A three-stage thermal treatment makes sawn timber weatherproof. No chemicals are needed; the wood is simply heated to 200 degrees Celsius.
Wooden patios, fences, jetties and the outer wooden cladding of buildings must be protected against decay. Instead of using chemicals or paint, the protection can be achieved by using a thermal treatment developed in Finland.
Despite the relative simplicity of the process, many details must be taken into account for the treatment to succeed.
The timber used as raw material must be faultless and have a moisture content of about 20%. It must also have a uniform density. If the batch contains timber with varying density, it is impossible to achieve a uniform dryness in the final product.
’This is why we only accept timber that’s mainly from points south of Oulu. We can’t allow any timber from further north, as it’s denser,’ says Petri Lyyra, Director of the Iisalmi mill of the Lunawood company. In addition to its Iisalmi mill in eastern Finland, Luna-wood has a similar mill in Kaskinen on the west coast.
Processing takes 2–3 days
The process begins with the assembly of a batch of timber. Each layer in the batch is separated with laths, and the boards in a layer do not touch each other. This ensures that the hot air will circulate freely in the treatment chamber.
The thickness of the timber processed is 19–63 millimetres and the width 75–200 millimetres.
The batch, contains 50–100 cubic metres of timber, is put into the chamber and the temperature is slowly increased to 190–212 degrees Celsius. The moisture content of the timber drops from 20 to 0%.
This is followed by the thermotreatment, then cooling down and equalizing the moisture content, raising it to 4–7%. This makes the timber less likely to crack.
The entire process takes two to three days, depending on the species and thickness of the timber. The final result is a product with quite a number of advantages over both sawn goods and impregnated wood. The latter, chemically treated to resist decay, is considered by thermowood producers as competitor.
Lunawood’s thermal wood resists decay regardless of weather or climate conditions and is non-toxic. No chemicals are used in manufacturing it. It retains its dimensions and is a better heat insulator than untreated timber, it has an even colour throughout, it requires no maintenance and after use it can be composted or burned to produce bioenergy.
It is made of certified Nordic timber and can be worked in the same way as ordinary timber.
On the other hand, thermowood is expensive. Even impregnated wood is more costly than non-treated sawn timber, and thermowood is 2.5 times as expensive as impregnated wood.
’But we’re dealing with a different product here. Thermowood is chemical-free and more highly processed,’ says Lyyra.
Each batch is checked for quality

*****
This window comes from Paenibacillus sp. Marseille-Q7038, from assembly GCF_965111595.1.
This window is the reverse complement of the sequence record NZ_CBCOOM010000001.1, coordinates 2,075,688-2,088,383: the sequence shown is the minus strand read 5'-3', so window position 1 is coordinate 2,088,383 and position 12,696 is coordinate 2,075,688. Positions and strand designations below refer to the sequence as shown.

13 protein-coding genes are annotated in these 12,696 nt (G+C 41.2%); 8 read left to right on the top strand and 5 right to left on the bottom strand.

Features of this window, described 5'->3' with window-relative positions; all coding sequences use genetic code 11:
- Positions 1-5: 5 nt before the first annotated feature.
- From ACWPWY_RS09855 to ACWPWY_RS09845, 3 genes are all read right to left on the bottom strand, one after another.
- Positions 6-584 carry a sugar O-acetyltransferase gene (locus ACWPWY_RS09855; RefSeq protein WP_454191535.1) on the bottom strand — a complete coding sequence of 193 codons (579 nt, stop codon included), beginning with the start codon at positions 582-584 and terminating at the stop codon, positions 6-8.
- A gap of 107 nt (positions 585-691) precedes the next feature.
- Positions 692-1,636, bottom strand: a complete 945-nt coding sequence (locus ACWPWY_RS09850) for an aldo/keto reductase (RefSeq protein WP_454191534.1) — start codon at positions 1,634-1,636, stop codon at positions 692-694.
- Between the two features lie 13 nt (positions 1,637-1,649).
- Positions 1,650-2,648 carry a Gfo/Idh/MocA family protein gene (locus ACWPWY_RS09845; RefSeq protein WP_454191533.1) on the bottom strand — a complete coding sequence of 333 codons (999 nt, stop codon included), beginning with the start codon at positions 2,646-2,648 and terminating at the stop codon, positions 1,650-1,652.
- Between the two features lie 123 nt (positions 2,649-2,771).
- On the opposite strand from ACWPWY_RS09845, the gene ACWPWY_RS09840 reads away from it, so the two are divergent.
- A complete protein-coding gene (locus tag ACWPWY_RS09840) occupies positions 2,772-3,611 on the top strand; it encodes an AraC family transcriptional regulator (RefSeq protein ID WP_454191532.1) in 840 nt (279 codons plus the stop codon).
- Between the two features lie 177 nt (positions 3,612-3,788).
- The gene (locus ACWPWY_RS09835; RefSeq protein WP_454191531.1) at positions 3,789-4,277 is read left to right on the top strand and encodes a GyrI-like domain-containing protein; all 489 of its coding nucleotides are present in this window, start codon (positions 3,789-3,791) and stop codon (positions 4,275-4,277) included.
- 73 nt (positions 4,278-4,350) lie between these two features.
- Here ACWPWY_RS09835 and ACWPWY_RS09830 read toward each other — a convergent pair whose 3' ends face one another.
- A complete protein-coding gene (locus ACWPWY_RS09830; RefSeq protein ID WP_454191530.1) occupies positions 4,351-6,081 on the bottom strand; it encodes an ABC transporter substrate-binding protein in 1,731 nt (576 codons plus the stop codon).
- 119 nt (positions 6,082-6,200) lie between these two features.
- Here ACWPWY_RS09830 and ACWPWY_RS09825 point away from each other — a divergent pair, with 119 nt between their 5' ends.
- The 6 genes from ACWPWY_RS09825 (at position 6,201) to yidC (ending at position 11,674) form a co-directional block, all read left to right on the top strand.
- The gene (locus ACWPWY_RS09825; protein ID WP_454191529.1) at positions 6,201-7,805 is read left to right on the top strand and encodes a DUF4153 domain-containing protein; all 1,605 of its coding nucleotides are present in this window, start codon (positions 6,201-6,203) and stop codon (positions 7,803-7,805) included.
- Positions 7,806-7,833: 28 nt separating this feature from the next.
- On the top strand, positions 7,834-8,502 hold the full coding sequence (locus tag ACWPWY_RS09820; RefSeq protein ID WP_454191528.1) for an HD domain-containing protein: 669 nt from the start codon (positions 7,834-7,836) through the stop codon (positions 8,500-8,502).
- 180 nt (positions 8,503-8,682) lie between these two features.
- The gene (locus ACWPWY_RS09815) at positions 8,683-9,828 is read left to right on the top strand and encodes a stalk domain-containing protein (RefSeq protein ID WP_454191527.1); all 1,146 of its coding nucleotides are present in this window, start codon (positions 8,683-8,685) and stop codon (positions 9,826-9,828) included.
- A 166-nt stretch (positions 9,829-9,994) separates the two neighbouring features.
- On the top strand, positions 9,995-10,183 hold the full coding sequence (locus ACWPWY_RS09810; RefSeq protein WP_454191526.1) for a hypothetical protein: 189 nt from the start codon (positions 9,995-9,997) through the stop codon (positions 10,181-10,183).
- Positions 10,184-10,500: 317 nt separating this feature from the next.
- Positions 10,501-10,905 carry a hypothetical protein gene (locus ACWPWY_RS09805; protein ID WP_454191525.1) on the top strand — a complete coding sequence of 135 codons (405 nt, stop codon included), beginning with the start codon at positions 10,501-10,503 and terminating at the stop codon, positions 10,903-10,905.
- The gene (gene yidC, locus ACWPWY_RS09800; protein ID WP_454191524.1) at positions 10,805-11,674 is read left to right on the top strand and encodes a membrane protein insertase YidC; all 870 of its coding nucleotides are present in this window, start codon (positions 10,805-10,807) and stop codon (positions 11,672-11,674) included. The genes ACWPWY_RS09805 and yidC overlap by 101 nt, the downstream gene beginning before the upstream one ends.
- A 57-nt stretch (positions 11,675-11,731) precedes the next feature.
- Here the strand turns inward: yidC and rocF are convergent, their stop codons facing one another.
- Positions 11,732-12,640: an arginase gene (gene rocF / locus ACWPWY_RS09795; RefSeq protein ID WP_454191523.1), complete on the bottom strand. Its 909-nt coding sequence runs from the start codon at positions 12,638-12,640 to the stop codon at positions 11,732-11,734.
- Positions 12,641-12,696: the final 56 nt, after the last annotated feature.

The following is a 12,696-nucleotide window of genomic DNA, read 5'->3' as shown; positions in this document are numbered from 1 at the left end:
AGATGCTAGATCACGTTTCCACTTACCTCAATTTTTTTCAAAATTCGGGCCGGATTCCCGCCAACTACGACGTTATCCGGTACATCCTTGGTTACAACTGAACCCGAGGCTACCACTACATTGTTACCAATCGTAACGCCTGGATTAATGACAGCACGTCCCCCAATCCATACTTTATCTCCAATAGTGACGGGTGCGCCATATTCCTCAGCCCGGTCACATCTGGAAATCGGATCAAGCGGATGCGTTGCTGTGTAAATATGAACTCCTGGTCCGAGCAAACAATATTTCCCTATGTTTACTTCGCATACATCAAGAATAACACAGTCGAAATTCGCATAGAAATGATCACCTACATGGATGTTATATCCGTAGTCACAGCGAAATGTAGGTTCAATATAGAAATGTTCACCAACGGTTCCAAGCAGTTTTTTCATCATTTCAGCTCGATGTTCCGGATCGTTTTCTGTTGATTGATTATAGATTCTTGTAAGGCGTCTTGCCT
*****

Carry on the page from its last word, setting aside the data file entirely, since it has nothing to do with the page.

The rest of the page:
The heat treatment method was developed and patented by VTT Technical Research Centre of Finland. It was taken into use at Lunawood by the company’s founders Olavi and Aulis Kärkkäinen in the early 2000s. The t was later sold to capital investors, who have continued to develop both product and production.
Out of each batch that is processed, ten samples are taken for quality checks on moisture content, colour and presence of defects, as well as on shrinkage during the process. The maximum allowable shrinkage is five percent.
If the batch is in order, it can be sent on. Some of the production is packaged by Lunawood and sent on to the market as such, while a certain part is planed to special profiles. Planing is easier than usual because the resin in the timber evaporates during the thermal process.
The most important factor affecting the cost of manufacturing is energy. At Lunawood Iisalmi, the energy used comes from LPG or electricity. The electricity is from renewable sources, and all waste heat is utilized if at all possible. Also, the gases released from the drying timber are burned for energy.
Careful anticipation of risk of fire
The production process is audited every year, as required by the Thermowood certificate developed by the International Thermowood Association. Certificate holders are entitled to use the Thermowood brand. The membership of the International Thermowood Association includes 16 companies from several European countries.
The greatest risk at the mill is an uncontrollable fire. To prepare for this event, the mill personnel is trained in firefighting and the mill has its own fire brigade. There are 24-hour fire patrols, and the mill is equipped with numerous CCTV cameras with smoke detectors. The camera feed is monitored by the control room and the cameras give an alarm if smoke is detected.
The raw material for Lunawood Iisalmi comes from 20–30 sawmills located at a radius of about 230 kilometres.
’At Iisalmi, we mainly use Scots pine, while at our other mill in Kaskinen spruce is more important,’ says Lyyra. No hardwood is used.
Of the production, 90–95% is exported to more than 60 countries. The company’s total production capacity is 160,000 cubic metres per year, of which Iisalmi produces 90,000 cubic metres.
The number of employees is 140, of whom 70 at Iisalmi. The company’s turnover in 2022 was EUR 77 million.